good for twenty-one years. The same Act of Parliament ordained that the number of hackney-coaches should not exceed seven hundred.
In the early part of the following year William Congreve, the poet, was appointed a Commissioner for Licensing Hackney-Coaches, at the moderate salary of £100 a year, and retained the position until October, 1707. Possibly the Hackney-Coach Licence Office was not loved by Congreve, and when he left it each day he banished all thought of it until the morrow. The idea of writing anything about it, in all probability never occurred to him. " Who would be interested in hearing anything concerning that dull, wearisome office?" he might have asked had any one made the suggestion, and possibly very few people of that day would have troubled to read anything on the subject. But to us an account of his duties, with some description of the hackney-coach proprietors and drivers with whom he came into contact daily, would be of more than ordinary interest.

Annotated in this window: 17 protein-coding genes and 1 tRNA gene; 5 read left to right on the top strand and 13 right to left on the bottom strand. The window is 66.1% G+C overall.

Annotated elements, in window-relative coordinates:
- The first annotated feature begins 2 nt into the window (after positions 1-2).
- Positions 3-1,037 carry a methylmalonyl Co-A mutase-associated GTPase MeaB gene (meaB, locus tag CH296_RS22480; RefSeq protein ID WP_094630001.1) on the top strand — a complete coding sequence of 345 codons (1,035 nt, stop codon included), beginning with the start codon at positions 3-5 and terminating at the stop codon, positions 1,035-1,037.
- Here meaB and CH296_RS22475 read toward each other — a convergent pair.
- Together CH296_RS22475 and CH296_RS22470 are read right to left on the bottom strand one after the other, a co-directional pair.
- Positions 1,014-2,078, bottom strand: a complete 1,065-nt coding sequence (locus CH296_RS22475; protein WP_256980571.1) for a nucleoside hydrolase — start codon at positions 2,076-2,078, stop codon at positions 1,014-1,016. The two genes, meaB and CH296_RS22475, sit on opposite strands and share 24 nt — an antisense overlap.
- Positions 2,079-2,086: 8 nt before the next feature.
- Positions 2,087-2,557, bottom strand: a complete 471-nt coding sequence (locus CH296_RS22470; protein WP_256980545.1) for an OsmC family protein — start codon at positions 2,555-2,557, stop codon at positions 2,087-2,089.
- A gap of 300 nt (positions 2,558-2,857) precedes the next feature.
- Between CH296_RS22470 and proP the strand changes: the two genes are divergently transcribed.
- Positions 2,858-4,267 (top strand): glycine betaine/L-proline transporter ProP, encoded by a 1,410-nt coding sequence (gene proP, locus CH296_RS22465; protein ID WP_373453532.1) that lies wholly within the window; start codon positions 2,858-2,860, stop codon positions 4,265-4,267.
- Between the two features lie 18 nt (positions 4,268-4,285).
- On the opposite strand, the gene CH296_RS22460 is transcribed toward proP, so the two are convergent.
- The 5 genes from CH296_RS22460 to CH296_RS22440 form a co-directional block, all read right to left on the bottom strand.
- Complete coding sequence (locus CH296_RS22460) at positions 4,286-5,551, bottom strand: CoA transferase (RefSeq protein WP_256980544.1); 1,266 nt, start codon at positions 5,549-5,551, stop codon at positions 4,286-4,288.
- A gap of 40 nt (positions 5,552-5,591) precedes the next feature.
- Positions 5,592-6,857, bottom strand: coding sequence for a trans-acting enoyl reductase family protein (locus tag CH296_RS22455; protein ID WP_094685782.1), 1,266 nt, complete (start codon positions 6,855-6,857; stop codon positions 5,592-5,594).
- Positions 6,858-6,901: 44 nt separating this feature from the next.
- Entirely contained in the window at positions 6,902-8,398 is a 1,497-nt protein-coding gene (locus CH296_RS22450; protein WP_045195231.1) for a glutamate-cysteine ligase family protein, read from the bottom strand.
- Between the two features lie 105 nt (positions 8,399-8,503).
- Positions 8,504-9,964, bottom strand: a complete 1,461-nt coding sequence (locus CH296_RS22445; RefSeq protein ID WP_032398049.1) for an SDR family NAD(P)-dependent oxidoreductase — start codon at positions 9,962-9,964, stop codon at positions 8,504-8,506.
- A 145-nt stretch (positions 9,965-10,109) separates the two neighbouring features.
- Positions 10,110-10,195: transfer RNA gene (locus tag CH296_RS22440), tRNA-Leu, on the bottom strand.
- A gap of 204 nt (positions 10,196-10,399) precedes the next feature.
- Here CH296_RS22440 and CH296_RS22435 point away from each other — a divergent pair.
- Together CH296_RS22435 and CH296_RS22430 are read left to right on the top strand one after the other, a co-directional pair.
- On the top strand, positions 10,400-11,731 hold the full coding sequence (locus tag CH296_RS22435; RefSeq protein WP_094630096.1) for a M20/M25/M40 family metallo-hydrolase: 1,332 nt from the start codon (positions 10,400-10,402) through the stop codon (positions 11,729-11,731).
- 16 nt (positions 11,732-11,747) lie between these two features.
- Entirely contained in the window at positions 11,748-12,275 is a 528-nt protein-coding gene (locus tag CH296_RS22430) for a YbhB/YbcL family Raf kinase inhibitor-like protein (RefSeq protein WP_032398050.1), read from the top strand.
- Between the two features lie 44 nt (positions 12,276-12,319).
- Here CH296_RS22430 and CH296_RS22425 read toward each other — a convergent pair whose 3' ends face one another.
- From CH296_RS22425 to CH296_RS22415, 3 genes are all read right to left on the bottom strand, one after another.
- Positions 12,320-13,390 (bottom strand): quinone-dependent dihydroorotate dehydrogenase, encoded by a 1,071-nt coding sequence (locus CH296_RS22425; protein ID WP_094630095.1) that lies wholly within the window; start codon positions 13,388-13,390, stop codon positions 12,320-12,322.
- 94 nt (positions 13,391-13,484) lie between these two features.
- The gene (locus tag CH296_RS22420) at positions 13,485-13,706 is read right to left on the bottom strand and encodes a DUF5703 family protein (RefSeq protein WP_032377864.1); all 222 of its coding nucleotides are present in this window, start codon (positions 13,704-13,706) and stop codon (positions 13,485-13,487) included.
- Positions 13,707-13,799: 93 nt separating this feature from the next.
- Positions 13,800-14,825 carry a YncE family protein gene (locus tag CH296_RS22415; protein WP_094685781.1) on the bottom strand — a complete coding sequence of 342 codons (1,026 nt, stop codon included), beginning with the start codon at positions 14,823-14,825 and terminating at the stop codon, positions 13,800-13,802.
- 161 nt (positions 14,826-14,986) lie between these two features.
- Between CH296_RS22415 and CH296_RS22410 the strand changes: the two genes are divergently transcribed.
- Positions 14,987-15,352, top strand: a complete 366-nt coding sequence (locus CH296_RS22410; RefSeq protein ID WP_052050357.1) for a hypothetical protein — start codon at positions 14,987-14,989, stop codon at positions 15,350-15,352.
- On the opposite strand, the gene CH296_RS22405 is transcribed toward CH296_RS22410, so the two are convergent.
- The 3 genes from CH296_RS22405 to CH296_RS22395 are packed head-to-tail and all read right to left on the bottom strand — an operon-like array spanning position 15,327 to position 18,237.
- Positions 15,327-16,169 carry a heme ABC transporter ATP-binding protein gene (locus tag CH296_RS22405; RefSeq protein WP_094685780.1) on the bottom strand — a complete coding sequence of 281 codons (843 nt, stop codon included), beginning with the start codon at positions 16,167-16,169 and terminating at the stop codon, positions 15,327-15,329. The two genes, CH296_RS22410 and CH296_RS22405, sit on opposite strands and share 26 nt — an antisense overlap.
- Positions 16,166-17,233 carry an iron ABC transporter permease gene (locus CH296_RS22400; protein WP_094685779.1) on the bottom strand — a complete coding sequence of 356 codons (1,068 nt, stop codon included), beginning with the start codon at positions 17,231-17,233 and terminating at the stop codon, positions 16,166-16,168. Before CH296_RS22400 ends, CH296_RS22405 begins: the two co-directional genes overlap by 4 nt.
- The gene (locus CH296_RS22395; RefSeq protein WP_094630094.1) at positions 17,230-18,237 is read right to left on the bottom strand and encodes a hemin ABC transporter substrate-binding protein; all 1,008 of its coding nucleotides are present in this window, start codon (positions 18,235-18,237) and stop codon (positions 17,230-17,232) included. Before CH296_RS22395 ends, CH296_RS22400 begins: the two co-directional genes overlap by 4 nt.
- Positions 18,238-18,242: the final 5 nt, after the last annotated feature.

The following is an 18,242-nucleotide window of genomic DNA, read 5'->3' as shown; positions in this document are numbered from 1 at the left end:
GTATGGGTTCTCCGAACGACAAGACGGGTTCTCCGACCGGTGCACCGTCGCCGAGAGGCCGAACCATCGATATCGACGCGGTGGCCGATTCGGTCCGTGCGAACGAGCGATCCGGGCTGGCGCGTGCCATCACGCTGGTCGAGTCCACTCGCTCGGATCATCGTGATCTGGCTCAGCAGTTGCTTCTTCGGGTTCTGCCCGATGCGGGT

Early in the eighteenth century several thieves, not sufficiently daring to attack stage-coaches, cut through the backs of hackney-coaches, snatched off the passengers' wigs and decamped with them.